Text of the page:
Senate Passes Keystone XL Pipeline Bill

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from The Wall Street Journal,

Chamber Must Reconcile Its Version of Bill With House’s Before Sending to Obama.

The Senate on Thursday passed legislation approving the Keystone XL pipeline, moving the Republican-controlled Congress a step closer to a showdown with President Barack Obama over the long-stalled project.

After nearly three weeks of floor debate, the Senate passed the bill by a 62-36 vote. Debate on the legislation covered a range of topics, including prairie chickens, climate change and renewable energy.

Nine Democrats joined all of the Republicans present. The bill would authorize TransCanada Corp. , the Canadian company behind the project, to proceed, even though the Obama administration hasn’t completed its review of the project.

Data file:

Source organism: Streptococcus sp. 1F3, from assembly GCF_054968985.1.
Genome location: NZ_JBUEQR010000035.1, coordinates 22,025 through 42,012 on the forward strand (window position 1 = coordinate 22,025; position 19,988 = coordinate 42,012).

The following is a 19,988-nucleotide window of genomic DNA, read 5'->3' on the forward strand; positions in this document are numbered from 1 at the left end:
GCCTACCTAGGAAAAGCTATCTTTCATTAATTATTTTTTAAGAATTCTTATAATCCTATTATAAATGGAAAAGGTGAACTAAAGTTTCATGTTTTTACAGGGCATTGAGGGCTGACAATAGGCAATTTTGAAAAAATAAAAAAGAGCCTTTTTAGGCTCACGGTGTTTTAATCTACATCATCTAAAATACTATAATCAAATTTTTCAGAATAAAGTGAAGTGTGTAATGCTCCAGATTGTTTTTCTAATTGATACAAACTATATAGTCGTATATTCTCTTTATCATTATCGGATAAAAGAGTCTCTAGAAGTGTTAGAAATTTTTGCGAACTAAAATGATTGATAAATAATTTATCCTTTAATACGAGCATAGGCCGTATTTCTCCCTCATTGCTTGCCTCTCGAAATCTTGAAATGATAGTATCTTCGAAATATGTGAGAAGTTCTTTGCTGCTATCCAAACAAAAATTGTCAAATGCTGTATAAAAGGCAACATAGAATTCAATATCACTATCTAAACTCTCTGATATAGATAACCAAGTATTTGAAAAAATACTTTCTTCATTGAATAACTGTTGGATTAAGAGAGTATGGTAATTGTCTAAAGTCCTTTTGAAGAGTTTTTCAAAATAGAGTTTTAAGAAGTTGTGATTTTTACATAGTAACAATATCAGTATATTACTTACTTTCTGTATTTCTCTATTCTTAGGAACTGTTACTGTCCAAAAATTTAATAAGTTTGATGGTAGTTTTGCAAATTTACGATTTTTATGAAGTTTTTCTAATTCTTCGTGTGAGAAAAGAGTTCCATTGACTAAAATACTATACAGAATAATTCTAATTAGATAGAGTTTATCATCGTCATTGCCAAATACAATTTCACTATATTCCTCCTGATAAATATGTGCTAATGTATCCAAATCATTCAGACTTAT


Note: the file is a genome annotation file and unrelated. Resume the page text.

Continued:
The Senate and House, which passed a Keystone bill earlier in January, must now reconcile differences between their Keystone measures before final legislation can be sent to the White House. The chambers are expected to work quickly, and the legislation could reach Mr. Obama’s desk within days.

Mr. Obama has threatened to veto the Keystone bills under consideration in Congress. It takes two-thirds of the House and Senate to overcome a veto.

White House spokesman Josh Earnest reiterated the administration’s opposition on Thursday. Mr. Obama has cited the State Department review process, which has been under way for more than six years, as the reason that the president would veto the legislation.

Republicans have made approving the pipeline a top priority in this Congress, describing the legislation as a jobs and infrastructure measure.

Many Democrats oppose the project, saying it has the potential to further the nation’s dependence on fossil fuels, and citing environmental risks that come with pipelines, including spills.

Keystone XL would move as many as 830,000 barrels of oil a day, mostly from Canada’s oil sands to Steele City, Neb., where it would connect with existing pipelines to Gulf Coast refineries. If completed, the pipeline system would span 1,700 miles and cross six U.S. states.

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